Guest RedShoes

HRA vs. Medical Expense Reimbursement Account under Section 105

8 posts in this topic

We currently offer a Medical Expense Reimbursement Plan for ee's who "opt out" of our health insurance plan, as well as a Medical Expense Reimbursement Plan for retirees. The plan docs for these two plans state that they are intended to meet the requirements for qualification under Section 105 of the Internal Revenue Code.

These plans were established long before I came to my position here and I haven't been able to track down much history as to how or who provided guidance on their establishment...

Here's are my questions:

Is a Medical Expense Reimbursement Plan under Section 105 the same thing as a Health Reimbursement Arrangement (HRA) under section 105?

Secondly, if yes. The plans I have are currently set up as "use-it or lose-it" plans. I recently read that under a HRA it IS permissable for the plan to carry over un-used funds to the next year. Is this a requirement of the internal revenue code? I'm trying to determine if I need to amend my plans as such.

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How are the plans funded? Employee money or employer money? I believe HRA's have to be 100% employER money. If it's employEE money, then it sounds like a section 125 plan, at least for the current ee's. I don't know anything about retiree benefits tho.

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They are both employER funded. They do not fall under our section 125 plan.

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Traditional Section 105 MERPs should not have a "use it or lose it" feature even if only because there is no need to pre-fund it, there are also no need for individual employee accounts that have balances to be lost.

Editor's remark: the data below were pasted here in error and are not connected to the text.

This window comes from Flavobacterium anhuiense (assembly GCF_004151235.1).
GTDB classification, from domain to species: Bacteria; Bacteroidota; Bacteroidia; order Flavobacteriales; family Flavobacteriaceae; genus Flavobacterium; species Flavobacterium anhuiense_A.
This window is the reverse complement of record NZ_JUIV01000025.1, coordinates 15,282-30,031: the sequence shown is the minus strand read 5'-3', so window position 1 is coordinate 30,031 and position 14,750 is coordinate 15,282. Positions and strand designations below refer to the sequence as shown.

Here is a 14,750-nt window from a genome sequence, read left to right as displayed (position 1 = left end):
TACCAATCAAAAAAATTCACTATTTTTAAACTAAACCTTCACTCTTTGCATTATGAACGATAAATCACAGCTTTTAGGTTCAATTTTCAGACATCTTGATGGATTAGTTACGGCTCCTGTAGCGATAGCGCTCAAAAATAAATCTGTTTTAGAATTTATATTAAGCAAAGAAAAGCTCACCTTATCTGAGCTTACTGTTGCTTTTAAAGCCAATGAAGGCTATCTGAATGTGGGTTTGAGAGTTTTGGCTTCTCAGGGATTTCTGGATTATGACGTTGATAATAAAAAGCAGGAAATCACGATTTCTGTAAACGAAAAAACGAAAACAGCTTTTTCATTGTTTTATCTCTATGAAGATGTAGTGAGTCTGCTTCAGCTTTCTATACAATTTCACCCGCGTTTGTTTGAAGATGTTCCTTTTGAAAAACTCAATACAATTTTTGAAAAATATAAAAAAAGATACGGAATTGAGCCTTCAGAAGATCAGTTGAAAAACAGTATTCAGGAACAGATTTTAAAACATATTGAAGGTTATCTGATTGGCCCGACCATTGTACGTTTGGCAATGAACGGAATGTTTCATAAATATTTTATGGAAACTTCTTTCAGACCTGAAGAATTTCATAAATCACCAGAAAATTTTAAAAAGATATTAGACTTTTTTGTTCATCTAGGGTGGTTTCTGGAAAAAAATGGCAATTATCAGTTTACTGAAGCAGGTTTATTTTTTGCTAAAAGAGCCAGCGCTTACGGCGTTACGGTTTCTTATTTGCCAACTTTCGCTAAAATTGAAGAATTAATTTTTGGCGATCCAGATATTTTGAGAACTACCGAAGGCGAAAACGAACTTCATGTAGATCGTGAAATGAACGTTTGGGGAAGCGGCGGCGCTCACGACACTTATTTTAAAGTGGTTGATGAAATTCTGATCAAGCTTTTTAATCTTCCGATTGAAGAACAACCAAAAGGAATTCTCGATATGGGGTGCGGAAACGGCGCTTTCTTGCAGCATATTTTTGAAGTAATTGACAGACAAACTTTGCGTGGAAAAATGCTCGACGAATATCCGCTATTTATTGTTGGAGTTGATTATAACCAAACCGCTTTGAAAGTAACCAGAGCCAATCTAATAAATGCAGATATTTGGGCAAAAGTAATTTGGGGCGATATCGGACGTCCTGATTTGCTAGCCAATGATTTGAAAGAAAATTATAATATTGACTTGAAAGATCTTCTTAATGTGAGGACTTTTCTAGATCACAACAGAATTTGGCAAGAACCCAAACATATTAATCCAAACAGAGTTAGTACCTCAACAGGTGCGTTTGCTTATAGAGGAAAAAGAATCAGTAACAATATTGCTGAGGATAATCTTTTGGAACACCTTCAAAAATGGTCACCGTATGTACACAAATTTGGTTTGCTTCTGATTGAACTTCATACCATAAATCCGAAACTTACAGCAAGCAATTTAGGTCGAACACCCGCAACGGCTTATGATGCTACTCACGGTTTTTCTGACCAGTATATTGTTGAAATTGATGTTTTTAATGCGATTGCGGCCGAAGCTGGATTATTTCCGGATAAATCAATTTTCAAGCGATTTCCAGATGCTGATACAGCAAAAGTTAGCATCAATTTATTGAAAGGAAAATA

An HRA is a section 105 MERP with additional restrictions, benefits and conditions.

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What you're getting into are different types of self-funded health plans under 105(h). Essentially, there is much flexiblity in designing them and what you call it doesn't really mean much.

If you have an individual account reimbursement plan (each individual has a max amount that can be reimbursed), then the plan could be designed so that unused amounts are lost at the end of each period of coverage or it could be designed so that amounts are carried over (this is the HRA). Ultimately, the plan can be designed any way the employer wants.

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How would this benefit be taxed to the individual participant .. W-2 or 1099-misc.

thanks.

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As long as the plan is compliant, amounts that are reimbursed for eligible medical expenses are not included in the gross income of the employee and therefore is neither on a W-2 nor a 1099.

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If the plan favors Highly Compensated Individuals, all or part of the reimbursements to HCIs is subject to Federal Income Tax Withholding.

See IRS Publication 15-B and IRC 105(h)

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